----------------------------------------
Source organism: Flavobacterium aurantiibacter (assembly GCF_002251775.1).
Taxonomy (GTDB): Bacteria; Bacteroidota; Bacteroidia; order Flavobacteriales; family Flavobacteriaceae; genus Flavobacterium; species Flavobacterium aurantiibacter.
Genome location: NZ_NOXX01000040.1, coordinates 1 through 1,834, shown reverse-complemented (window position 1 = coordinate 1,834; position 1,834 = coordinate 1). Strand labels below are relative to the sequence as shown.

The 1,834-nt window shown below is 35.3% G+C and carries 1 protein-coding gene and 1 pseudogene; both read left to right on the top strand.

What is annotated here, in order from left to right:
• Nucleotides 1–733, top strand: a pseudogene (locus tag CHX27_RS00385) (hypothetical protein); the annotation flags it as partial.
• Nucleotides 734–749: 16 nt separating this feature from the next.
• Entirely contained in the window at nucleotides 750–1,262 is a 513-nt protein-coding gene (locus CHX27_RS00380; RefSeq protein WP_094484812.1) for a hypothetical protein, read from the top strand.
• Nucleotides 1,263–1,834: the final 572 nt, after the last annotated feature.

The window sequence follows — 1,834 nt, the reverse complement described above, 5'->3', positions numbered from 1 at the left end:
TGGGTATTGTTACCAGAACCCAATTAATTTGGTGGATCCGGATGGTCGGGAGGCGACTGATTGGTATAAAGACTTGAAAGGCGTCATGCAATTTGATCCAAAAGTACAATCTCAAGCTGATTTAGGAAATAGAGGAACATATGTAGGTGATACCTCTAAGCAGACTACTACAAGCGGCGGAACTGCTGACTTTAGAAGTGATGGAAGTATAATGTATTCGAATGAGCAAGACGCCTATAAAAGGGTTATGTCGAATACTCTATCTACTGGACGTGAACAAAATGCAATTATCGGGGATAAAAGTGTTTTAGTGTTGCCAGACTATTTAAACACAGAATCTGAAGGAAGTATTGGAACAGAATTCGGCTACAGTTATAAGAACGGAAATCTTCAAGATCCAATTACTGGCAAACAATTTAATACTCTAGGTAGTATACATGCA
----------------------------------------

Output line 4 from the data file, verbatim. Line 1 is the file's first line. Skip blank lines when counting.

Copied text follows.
The 1,834-nt window shown below is 35.3% G+C and carries 1 protein-coding gene and 1 pseudogene; both read left to right on the top strand.